Scan just about any meeting announcement, be it from an organization, a school or a proposed seminar, and you will find a portion of the event dedicated to “networking.”
To a certain extent we’re all measured by the company we keep. Hang out with losers and you will be perceived as a loser. Rub elbows with the best and brightest and people will immediately assume you are among the same ilk. The conundrum, however, is how to make those critical initial connections. It’s very easy to spot the naive and ineffective networkers. The moment they enter the room their eyes spastically zigzag from left to right and they seem to have the attention span of a gnat. Ostensibly, their goal is to find Mr. or Ms. Right, who can open doors for them.
Typically, these flitters accomplish zilch. They wear themselves out, and everyone they encounter becomes a blur by session’s end. They do themselves more bad than good by their transparent superficial modus operandi.
The much more effective way to make friends and influence those need-to-know others at gatherings is to arrive with a plan. First, gain a general understanding of the type, or better yet the names, of key people who will be attending the event and then focus on those you want to meet.
When you arrive certainly greet all of your existing acquaintances, but refrain from getting pigeonholed. Instead, use your time to your advantage by meeting those who can make a difference. The initial conversation with those whom you have predetermined as relevant should be short and to the point. By having done your homework, you’ll know a few significant facts about each person you’ve identified that will resonate with him or her.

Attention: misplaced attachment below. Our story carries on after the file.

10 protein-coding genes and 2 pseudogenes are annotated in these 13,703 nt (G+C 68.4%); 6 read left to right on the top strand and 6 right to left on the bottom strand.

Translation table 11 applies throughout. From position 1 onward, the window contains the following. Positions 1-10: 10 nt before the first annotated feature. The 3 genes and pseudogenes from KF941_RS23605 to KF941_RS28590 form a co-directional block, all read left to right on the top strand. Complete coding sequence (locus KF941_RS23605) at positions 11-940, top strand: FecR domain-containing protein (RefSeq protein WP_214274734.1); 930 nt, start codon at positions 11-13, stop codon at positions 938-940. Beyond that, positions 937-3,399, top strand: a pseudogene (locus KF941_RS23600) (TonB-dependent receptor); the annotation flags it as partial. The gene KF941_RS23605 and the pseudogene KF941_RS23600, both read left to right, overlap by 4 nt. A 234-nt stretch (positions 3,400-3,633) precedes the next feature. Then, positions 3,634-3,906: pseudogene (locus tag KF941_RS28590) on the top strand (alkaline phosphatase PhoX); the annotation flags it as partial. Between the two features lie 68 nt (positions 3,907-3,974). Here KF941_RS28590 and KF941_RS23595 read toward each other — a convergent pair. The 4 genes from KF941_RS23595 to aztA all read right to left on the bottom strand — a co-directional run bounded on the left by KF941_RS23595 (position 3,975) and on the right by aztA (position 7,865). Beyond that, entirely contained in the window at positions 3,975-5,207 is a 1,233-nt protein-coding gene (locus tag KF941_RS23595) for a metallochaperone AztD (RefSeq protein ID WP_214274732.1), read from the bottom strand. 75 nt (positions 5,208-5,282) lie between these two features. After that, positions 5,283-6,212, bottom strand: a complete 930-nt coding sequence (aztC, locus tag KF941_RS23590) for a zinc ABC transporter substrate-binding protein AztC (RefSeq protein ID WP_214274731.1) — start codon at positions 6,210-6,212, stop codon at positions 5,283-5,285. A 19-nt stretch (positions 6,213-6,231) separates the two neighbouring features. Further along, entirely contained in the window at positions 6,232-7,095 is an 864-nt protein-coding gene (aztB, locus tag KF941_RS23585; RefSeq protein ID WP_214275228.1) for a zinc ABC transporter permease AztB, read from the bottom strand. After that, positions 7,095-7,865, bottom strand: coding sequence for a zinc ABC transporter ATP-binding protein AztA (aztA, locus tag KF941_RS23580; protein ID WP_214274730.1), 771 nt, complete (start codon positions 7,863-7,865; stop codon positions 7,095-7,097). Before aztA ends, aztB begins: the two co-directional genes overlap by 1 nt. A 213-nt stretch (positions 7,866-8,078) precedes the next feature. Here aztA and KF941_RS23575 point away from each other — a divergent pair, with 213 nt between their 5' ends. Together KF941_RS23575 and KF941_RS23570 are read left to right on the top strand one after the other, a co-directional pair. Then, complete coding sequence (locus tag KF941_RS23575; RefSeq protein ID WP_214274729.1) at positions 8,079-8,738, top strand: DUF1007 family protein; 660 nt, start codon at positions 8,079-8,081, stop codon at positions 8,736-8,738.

Here is how to turn a cursory conversation into a potential meaningful business relationship. First, document what you learned about your new acquaintance by simply notating your intel in the notes section of your computerized contact list. An ancillary benefit is that at the next encounter, after a quick review of your notes, you will come across as one who cares with a steel-trap memory.
On the following day send a very brief email to your new acquaintance mentioning the initial meeting, what you discussed and your hope to see them again.
Wait about a week and then send another message, but include something of interest which you will have unearthed referencing the notes you recorded. This should be a less-than-widely circulated news article or bit of information that you think will be spot-on with your new contact. Typically, if you hit the mark he or she will send you back a short note of thanks. After this it’s time to cut the thread of the to-and-fro emails, pick up the phone and call with something that will peak their interest — not just “let’s do lunch.”
Effective networking means learning something about just who it is you want to know. Building enduring relationships is accomplished by positioning yourself as a subject-matter authority on a specific topic, as well as a go-to person.